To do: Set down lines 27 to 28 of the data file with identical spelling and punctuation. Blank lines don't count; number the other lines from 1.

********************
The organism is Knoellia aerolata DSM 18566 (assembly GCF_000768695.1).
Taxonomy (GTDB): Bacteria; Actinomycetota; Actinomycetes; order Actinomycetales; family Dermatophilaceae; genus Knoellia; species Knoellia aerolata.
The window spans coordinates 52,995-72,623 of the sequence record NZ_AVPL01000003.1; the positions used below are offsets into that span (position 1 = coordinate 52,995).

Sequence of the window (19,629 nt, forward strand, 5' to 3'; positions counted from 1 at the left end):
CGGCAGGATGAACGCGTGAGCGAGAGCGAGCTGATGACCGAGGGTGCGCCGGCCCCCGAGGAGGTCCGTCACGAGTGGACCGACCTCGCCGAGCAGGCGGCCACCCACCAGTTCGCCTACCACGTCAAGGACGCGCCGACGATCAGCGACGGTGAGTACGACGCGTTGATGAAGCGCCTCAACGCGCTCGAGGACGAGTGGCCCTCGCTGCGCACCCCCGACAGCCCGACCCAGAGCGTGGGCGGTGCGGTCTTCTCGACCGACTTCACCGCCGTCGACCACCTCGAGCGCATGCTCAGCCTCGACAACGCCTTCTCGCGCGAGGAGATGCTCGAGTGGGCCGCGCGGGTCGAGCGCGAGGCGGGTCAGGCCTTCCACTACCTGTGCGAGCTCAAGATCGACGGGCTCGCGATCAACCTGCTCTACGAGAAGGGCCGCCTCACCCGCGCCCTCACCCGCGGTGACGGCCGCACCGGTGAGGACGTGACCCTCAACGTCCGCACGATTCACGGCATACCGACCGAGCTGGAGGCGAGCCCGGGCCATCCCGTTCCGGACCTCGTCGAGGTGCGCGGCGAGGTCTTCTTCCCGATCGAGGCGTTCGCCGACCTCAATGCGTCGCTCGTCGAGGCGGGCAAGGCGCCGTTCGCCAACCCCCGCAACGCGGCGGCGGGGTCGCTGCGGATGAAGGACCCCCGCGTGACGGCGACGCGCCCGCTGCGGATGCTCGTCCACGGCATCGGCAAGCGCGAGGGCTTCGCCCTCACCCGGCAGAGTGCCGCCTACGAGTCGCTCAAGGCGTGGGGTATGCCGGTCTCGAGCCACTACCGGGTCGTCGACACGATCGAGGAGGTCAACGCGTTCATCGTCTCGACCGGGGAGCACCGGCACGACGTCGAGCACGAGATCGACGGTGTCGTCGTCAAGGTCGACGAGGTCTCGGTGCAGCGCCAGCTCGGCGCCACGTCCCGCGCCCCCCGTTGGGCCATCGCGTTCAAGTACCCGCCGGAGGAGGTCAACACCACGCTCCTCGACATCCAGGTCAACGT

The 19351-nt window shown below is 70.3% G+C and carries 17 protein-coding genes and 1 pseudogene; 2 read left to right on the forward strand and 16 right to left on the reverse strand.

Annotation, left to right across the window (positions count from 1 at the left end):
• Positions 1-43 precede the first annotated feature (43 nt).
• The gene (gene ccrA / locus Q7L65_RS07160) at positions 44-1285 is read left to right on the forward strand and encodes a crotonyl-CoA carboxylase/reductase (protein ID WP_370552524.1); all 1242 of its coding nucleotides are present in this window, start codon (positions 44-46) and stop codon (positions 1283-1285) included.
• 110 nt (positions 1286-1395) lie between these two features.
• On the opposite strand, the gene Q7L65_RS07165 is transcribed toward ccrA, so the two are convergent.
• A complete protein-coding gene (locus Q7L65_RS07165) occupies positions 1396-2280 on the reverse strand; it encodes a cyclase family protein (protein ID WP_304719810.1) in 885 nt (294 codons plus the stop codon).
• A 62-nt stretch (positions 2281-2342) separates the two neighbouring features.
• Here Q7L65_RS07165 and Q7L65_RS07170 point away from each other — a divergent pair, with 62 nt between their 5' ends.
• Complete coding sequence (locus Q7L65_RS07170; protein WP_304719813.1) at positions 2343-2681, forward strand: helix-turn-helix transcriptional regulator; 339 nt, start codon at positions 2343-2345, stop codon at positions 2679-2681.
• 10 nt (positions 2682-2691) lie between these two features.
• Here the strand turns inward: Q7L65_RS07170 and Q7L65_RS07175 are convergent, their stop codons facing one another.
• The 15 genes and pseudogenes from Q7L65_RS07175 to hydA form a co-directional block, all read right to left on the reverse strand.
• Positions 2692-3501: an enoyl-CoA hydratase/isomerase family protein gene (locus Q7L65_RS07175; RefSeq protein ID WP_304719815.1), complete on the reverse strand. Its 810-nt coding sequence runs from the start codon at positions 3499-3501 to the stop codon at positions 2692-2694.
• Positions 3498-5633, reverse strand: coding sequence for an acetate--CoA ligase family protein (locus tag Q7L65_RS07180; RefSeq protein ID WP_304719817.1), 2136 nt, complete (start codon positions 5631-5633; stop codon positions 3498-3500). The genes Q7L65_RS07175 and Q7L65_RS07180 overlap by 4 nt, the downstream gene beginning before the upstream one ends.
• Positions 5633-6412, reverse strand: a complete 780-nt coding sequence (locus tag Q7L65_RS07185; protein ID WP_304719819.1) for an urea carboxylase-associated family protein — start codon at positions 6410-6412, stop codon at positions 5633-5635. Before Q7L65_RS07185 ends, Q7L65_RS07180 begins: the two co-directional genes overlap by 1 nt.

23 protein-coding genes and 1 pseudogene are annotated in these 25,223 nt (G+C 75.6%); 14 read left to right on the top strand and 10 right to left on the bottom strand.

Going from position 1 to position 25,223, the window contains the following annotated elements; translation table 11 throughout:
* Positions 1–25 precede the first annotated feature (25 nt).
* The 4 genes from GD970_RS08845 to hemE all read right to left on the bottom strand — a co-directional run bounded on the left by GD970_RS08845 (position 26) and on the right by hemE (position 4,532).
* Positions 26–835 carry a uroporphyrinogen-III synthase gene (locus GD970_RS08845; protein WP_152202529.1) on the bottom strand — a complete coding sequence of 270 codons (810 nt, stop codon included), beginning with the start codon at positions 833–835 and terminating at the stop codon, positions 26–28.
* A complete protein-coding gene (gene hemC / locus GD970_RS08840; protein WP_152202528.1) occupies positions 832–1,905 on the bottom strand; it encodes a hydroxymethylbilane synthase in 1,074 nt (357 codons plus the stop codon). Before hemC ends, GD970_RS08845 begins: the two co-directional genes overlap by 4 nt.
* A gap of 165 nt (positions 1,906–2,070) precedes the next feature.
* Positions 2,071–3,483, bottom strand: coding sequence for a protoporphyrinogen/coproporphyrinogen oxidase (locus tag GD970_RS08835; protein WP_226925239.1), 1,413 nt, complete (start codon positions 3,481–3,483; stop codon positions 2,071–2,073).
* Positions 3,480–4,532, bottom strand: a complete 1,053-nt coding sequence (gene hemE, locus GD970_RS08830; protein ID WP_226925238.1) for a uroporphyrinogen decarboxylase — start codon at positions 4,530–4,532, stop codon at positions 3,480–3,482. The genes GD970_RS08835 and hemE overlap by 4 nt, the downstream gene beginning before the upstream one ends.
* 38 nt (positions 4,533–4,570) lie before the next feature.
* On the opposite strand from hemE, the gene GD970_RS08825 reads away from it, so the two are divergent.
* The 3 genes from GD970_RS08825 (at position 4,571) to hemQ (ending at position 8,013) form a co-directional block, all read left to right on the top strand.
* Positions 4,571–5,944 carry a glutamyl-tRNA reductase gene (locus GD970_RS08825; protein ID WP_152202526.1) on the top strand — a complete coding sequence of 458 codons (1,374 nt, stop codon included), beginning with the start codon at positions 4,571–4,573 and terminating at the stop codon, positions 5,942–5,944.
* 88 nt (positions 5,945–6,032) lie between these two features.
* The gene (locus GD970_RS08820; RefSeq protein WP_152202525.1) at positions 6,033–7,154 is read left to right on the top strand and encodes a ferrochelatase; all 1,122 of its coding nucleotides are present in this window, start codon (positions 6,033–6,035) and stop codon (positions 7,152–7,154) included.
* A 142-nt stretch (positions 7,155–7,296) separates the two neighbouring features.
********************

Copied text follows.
* A complete protein-coding gene (gene hemC / locus GD970_RS08840; protein WP_152202528.1) occupies positions 832–1,905 on the bottom strand; it encodes a hydroxymethylbilane synthase in 1,074 nt (357 codons plus the stop codon). Before hemC ends, GD970_RS08845 begins: the two co-directional genes overlap by 4 nt.
* A gap of 165 nt (positions 1,906–2,070) precedes the next feature.